This afternoon I finished my 10th book in the Back to the Classics Challenge in the category of the children’s classic. And I didn’t read this book alone. Every single word of the book was read out loud by me to several of my grandchildren. Coordinating that wasn’t as easy as you would think. But today we finished the last 10-15 pages of Roverandom, by J. R. R. Tolkien.
I found the book at our local library sale 10 years ago and paid a grand total of fifty cents for it. I have found so many gems at library sales but it’s also a little sad to me. This book was not a donated book, given from someone’s private collection as so many can be. No, this book was a discard from the library itself; thrown out, unread, not checked out enough, no longer thought to be worthy of valuable space on the library shelves. Isn’t that sad?
Although I have read a number of Tolkien’s books I had never heard of Roverandom until I saw it at that library sale, not surprising since it was first published in 1998.
The story was originally told in 1925, submitted for publication in 1937, and finally published in 1998, twenty-five years after Tolkein’s death. It’s the story of Rover, a little dog who after an encounter with a wizard finds himself changed into a miniature toy dog.
When the old man stooped down and picked up the ball – he was thinking of turning it into an orange, or even a bone or a piece of meat for Rover – Rover growled, and said:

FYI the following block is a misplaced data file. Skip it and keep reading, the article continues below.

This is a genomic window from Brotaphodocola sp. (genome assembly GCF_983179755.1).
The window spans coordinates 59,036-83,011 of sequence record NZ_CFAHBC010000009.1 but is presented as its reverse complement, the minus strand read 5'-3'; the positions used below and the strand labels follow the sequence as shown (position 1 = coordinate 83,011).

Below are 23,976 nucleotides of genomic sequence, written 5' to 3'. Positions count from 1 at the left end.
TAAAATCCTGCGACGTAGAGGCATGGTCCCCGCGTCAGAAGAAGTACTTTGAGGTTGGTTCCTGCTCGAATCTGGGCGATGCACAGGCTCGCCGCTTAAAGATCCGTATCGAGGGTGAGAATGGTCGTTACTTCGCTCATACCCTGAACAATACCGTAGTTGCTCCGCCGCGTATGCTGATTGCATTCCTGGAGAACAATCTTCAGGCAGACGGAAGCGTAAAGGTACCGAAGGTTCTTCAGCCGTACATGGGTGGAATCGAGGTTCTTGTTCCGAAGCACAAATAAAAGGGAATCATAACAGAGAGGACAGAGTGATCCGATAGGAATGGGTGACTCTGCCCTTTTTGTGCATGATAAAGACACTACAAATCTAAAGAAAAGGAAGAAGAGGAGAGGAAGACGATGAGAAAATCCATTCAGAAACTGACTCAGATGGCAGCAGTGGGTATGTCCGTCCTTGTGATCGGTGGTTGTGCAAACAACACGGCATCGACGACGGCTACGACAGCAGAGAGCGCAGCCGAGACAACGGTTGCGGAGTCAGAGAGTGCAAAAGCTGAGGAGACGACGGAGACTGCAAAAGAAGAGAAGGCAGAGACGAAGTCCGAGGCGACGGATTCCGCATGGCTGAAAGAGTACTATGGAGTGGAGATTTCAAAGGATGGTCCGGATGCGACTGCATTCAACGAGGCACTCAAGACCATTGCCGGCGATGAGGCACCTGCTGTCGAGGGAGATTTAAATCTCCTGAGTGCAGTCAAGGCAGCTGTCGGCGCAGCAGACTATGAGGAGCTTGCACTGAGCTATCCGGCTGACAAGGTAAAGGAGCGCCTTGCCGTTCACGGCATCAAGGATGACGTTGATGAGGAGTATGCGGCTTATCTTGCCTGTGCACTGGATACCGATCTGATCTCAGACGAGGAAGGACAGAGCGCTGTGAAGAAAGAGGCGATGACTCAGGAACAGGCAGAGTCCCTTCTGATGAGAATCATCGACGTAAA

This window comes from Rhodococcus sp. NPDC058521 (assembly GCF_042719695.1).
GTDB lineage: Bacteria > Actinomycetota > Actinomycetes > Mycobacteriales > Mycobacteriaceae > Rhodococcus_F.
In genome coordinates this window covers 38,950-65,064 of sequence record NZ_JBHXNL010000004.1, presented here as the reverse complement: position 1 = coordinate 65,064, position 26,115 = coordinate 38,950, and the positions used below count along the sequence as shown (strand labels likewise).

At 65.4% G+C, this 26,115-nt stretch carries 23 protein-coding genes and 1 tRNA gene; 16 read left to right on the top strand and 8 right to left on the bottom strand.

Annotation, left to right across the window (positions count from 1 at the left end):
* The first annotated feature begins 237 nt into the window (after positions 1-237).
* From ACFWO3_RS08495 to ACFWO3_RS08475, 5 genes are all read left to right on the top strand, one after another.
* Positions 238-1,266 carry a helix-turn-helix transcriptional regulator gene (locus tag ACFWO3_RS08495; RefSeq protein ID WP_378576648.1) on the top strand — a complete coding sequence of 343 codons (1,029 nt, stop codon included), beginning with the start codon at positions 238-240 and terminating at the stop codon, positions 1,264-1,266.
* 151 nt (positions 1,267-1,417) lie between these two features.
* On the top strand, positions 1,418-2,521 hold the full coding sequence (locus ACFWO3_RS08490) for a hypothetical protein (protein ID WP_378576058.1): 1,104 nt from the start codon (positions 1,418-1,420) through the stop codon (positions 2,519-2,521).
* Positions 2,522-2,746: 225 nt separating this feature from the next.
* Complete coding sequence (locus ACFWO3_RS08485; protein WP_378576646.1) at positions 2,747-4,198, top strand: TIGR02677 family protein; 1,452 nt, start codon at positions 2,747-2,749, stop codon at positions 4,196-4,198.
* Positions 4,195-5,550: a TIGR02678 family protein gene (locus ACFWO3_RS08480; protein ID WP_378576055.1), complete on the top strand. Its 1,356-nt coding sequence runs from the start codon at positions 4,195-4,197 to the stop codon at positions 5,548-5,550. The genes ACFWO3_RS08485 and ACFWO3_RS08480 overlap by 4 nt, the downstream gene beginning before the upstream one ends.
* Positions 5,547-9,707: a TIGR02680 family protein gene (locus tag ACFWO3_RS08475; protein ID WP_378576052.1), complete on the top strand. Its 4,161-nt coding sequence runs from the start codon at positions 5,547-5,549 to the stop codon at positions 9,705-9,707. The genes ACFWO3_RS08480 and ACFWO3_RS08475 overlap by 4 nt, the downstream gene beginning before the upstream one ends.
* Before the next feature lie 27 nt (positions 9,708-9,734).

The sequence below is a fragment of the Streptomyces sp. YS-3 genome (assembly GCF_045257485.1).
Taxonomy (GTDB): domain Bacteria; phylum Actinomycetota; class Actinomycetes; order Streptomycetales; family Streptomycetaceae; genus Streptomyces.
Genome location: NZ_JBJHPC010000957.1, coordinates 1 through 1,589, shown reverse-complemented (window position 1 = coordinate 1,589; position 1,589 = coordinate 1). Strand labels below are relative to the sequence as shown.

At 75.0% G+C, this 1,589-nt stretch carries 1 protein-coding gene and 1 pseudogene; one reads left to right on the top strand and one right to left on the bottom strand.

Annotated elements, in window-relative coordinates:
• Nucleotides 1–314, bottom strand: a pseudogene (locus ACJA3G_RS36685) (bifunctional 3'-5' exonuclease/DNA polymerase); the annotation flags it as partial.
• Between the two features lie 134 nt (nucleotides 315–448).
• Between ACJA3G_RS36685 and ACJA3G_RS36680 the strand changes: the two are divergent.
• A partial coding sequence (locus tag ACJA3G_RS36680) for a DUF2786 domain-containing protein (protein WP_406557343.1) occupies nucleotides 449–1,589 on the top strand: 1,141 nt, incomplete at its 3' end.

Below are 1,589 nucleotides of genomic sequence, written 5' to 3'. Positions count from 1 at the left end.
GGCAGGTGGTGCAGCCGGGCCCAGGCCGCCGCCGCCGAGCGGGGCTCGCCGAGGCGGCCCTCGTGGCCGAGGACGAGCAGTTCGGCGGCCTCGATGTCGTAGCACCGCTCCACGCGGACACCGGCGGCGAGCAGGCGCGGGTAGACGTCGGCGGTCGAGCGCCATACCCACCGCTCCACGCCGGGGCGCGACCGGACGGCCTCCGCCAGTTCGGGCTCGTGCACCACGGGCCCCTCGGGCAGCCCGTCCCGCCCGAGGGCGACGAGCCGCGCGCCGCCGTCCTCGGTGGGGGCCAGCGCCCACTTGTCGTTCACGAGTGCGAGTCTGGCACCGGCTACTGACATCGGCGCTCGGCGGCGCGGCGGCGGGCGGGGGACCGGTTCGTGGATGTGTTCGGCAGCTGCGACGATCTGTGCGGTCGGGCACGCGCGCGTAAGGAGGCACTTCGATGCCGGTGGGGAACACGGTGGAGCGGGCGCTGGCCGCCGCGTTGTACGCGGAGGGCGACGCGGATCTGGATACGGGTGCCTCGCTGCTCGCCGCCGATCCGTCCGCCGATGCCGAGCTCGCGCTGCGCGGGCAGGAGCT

‘Put it down!’ Without ever a ‘please’.
Of course the wizard, being a wizard, understood perectly, and he answered back again:
‘Be quiet, silly!’ Without ever a ‘please’.
Then he put the ball in his pocket, just to tease the dog, and turned away. I am sorry to say that Rover immediately bit his trousers, and tore out quite a piece. Perhaps he also tore out a piece of the wizard. Anyway the old man suddenly turned round very angry and shouted:
‘Idiot! Go and be a toy!’
And thus begins Rover’s adventures!
His name is changed from Rover to Roverandom in the course of the story. Little Roverandom has many, many adventures both on the moon and under the sea. He makes friends with the moon-dog as well as the mer-dog and finally finds his way back to the little boy who loves him.
Tolkien was inspired to tell the story after his son Michael lost his toy dog on the beach, (as the little boy in the story does), while the family was on holiday. Michael was so heartbroken by the loss of his little toy dog that Tolkien told the story to his son as a way of “explaining” to him what had happened to his precious toy.
The story was fun from the very first page! In the back of the book there are sixteen pages of notes which are very helpful. The notes help with fleshing out some of the more obscure references, facts that many readers of the 1920’s and 1930’s would be familiar with but probably not so much for late twentieth and twenty-first century readers.
I thoroughly enjoyed it and so did my grandchildren. This one shouldn’t be read alone if you can help it. Find a child, snuggle together with a blanket and hot cocoa and enjoy a good read.